As reported in the previous edition of Southbank News, the Montague precinct is entering a construction boom with dozens of big projects moving through the planning and construction process.

Ms Avery said this made a precinct-wide solution imperative. The MCA has been seeking “neighbourhood agreements” with developers to address the problems since 2013, but with only partial success.

“We feel strongly it has to be a precinct-wide solution, not just within the hot spots, and the solution really needs to be this neighbourhood agreement so that we always find a way of working with the developers or the builders that recognises the impact on the residents and works with them in a more amenity-minded way,” she said.

“It’s essentially that they don’t concrete-pour on Saturdays, they provide us with a schedule of work a week or two ahead so people affected can make other arrangements, they provide us with the name of a contact, they don’t park in resident parking zones or take away resident parking.”

Ms Avery said in return the MCA would promise not to stop builders from working, would not complain unduly, and would act as a conduit to ensure that they are treated respectfully by the rest of the community.

The City of Port Phillip CEO Peter Smith told Southbank News the council did support the idea of neighbourhood agreements but did not have an active role to play in them. He also said council would be meeting with the residents in coming weeks.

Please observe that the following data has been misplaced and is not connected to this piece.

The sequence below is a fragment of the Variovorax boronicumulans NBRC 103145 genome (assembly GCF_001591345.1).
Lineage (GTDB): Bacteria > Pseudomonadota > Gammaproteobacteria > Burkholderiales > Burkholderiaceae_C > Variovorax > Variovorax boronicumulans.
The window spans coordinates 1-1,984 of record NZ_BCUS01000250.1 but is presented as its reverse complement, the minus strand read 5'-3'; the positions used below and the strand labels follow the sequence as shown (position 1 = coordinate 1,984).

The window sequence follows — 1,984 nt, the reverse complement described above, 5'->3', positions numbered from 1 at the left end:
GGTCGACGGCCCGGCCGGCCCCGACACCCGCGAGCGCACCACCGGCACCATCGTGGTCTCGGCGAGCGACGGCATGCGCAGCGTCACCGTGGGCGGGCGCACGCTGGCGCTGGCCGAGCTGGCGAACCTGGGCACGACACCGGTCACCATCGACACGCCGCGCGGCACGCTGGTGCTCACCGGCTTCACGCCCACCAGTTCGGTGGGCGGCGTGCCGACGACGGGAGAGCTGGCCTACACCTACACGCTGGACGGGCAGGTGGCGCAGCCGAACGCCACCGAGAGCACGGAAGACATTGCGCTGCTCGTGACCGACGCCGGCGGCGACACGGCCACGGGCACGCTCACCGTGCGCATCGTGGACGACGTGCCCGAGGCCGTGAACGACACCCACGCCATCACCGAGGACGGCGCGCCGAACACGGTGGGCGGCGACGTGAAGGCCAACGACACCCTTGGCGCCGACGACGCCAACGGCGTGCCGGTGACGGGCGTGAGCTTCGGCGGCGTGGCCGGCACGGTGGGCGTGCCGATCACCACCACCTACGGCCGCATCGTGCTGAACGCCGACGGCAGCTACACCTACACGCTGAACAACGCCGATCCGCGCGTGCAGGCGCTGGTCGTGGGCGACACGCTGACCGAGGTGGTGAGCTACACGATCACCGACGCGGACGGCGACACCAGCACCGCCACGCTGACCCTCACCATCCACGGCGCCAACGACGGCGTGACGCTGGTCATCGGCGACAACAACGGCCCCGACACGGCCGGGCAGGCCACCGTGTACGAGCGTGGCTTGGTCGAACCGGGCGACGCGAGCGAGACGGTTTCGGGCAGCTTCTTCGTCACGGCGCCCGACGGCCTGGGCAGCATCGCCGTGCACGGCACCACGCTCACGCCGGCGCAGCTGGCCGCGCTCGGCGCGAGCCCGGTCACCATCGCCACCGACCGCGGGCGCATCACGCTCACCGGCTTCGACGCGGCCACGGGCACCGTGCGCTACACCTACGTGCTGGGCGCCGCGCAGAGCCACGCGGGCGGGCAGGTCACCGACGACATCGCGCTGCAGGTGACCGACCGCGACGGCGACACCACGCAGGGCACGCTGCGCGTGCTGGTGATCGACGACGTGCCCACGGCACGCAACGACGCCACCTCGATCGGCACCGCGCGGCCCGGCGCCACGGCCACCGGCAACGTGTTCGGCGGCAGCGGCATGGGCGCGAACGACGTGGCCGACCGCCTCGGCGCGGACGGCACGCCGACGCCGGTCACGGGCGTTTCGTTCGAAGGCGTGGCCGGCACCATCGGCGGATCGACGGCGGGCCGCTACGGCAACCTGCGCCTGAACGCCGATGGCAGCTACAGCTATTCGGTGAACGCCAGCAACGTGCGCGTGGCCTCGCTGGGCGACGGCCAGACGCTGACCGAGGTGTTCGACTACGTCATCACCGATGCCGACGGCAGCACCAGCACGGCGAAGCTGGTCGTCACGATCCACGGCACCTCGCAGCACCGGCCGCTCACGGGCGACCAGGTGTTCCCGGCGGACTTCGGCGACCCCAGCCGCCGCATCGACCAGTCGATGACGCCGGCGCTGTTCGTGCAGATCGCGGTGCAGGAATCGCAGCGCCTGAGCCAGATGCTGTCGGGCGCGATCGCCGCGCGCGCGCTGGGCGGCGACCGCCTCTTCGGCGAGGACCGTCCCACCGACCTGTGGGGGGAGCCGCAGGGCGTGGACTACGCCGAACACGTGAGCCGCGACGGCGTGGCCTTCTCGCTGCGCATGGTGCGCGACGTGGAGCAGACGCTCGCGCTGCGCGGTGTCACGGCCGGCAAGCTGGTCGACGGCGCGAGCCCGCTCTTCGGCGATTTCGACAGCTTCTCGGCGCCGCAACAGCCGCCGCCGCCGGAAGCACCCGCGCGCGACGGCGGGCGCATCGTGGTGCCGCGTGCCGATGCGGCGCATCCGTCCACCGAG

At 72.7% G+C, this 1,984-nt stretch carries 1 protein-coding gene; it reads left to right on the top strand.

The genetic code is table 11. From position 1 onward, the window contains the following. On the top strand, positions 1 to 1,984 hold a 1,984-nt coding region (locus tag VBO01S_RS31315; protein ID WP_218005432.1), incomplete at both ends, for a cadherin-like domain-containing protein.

“While we support neighbourhood agreements, we do not have a role in preparing or enforcing these agreements. We encourage construction companies to provide newsletters and email updates detailing the construction process, and include notification of potential noise-intensive works to nearby residents and businesses,” he said.

“Prior to any major construction commencing in Port Phillip, we work closely with construction companies and council stakeholders to clarify council’s local laws, manage permitting expectations and encourage relationship building with nearby residents, businesses and other developers.”

“To ensure compliance throughout the development, the Local Laws Officer for the area proactively patrols these sites.”

The Fishermans Bend Development Board will also attend the meeting with council officers and residents. The board’s chair Meredith Sussex said it was important to work with developers to reduce disruption.

“Fishermans Bend was designated as an urban growth area and rezoned for new development in 2012,” she said.

“A lot of planning has happened since then and there has also been a lot of consultation about those plans. Development is now really taking off, particularly in Montague.”

“We know that construction can cause disruption for existing residents, and it is important that we work with developers to reduce that as much as possible,” Ms Sussex said.

“Development approvals in Fishermans Bend are decided by either the Minister for Planning or by the local council. Most construction related issues are managed through local laws which are the responsibility of the local council.” •